"I can only respond in my own way, as a New Yorker, and you know, John loved New York very much. New Yorkers seem to take 9/11 very much more as an attack on New York than an attack on the U.S.," Deiter said, at that point from Swans brew pub in Victoria. He described the typical New York attitude as: "We never attacked anybody, nobody from New York should get hurt," adding, "He would have felt the same way, because he had a very deep love for that city as well."
I pushed the question of whether or not the terrorist attack might have diminished the pacifism of the Lennon Deiter photographed in 1969. "At the time, he was not a seeker for revenge. He was a seeker of a higher solution than 'They did this to us, we've got to do that to them.' I think he'd gone far beyond that point," he said. "There has to be an alternative to this violence. Escalation of violence never did anyone any good. It just leads to more violence.
"That's probably the primary reason I'm showing these photographs. The world is certainly in need of compassion and understanding even more than it was 35 years ago."
Deiter remembered the stamina and poise of the couple over the eight days at the Queen Elizabeth, with as many as 30 people in a bedroom at peak times, and rarely less than half a dozen during each 18-hour day. "They were constantly welcoming--the number of people that moved through the suite was simply amazing. They would see anybody, they would take any phone call. They were completely open, they were completely inclusive, if I can use that word.
"There was a major protest going on that week in San Francisco, the People's Park protests, and they would talk to the people at People's Park every day for a couple of hours, because there were several times they would get calls from these folks saying the cops were going to move in--'Looks like a confrontation'--and they would talk to these people and say, 'Listen, you know, confrontation isn't going to do anyone any good. The only way to do it is to do it peacefully, and don't allow them to push you until it happens.'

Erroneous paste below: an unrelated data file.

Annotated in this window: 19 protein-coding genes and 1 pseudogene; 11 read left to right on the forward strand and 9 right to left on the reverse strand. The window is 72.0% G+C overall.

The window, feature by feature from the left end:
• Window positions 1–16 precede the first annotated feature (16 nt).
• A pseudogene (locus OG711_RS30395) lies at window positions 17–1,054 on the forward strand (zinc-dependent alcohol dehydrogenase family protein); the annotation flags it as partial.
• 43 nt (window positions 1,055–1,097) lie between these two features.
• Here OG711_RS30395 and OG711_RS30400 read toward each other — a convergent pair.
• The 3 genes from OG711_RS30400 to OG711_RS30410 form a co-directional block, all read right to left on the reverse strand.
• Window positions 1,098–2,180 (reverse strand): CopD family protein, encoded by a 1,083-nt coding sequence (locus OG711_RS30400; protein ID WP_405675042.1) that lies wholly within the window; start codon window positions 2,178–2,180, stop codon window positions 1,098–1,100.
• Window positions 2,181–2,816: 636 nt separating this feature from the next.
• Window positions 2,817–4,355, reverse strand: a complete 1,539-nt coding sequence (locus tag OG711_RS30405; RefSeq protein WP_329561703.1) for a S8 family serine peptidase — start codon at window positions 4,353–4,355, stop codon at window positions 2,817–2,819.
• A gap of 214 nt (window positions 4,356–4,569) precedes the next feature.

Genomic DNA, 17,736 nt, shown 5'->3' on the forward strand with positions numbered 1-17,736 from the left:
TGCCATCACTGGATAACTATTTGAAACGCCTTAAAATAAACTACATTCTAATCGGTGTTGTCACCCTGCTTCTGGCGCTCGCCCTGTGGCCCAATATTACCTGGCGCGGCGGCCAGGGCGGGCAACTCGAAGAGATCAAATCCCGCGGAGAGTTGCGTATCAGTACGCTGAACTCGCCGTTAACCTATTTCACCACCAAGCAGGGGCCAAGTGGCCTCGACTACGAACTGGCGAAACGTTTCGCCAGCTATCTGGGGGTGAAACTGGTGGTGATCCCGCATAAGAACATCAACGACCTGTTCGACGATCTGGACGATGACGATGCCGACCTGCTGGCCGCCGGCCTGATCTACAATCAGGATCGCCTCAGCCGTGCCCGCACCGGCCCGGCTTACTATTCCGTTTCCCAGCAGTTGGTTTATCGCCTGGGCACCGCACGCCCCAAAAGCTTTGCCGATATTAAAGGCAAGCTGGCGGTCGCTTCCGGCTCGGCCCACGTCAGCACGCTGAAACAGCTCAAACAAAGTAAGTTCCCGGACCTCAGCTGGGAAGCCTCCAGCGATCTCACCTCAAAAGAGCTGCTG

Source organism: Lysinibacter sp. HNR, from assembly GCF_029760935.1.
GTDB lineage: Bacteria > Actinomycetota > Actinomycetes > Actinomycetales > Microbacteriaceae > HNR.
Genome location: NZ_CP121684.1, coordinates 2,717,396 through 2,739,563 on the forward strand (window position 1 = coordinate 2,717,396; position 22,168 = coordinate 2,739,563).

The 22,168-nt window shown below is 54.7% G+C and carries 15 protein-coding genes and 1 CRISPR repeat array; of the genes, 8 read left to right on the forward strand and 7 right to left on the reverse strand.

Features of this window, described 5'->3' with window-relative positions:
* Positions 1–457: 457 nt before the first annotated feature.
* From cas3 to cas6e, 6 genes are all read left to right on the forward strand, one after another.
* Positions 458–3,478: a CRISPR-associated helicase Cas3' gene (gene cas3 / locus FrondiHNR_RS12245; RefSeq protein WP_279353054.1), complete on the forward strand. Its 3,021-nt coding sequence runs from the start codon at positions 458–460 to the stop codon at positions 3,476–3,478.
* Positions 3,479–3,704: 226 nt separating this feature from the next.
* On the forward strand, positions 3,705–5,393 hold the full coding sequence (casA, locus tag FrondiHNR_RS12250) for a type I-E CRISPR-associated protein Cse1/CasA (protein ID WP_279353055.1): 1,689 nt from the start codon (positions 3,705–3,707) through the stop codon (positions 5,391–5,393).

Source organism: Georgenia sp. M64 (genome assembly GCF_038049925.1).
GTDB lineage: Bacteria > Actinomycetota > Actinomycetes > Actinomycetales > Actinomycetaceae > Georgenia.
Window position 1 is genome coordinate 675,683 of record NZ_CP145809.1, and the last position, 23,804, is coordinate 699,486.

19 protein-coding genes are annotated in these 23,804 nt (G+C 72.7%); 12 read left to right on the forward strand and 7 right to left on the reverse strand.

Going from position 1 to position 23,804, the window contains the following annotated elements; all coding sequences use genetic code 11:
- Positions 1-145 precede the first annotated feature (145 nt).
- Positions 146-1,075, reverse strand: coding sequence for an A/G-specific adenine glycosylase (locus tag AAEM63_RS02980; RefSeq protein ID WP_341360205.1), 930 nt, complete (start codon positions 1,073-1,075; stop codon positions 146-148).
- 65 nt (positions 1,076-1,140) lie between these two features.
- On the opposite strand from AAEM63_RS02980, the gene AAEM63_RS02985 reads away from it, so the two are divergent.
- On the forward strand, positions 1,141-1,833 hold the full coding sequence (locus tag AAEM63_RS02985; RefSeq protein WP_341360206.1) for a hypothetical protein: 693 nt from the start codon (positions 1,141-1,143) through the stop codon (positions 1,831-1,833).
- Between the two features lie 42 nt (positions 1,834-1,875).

"They were actually keeping the lid on a couple of potential conflicts going on various places around the world while they were in bed in Montreal. It was an amazing, amazing thing to see."
Deiter credits Yoko Ono with expanding Lennon's political consciousness in the first place, and then getting him to realize his unique opportunity to combine celebrity, his private life, activism, music, and his own inherent talent for commercial hustle in new artistic forms. "Yoko was one of the pioneers in what we call today performance art, and she showed him the direction. She showed him how to use art in a way to catch the media's attention to get the message out to sell peace instead of selling records--to sell peace and a new way of looking at life."
An adaptation of Ono's performance work Cut Piece was performed at the show's opening Wednesday (May 26). "The art of it embodies the Buddhist concept of complete acceptance of a higher fate," Deiter said. But instead of simply scissoring the clothing away from a sitting woman, in Cut a Piece of Peace, the audience was invited to cut off swatches with the word Peace on them, to be sent to loved ones and political figures. *
Give Peace a Chance runs at the Elliott Louis Gallery in the Waterfall Building by Granville Island until Wednesday (June 2). On Tuesday (June 1), the gallery hosts a sing-in organized by Amnesty International and local peace groups.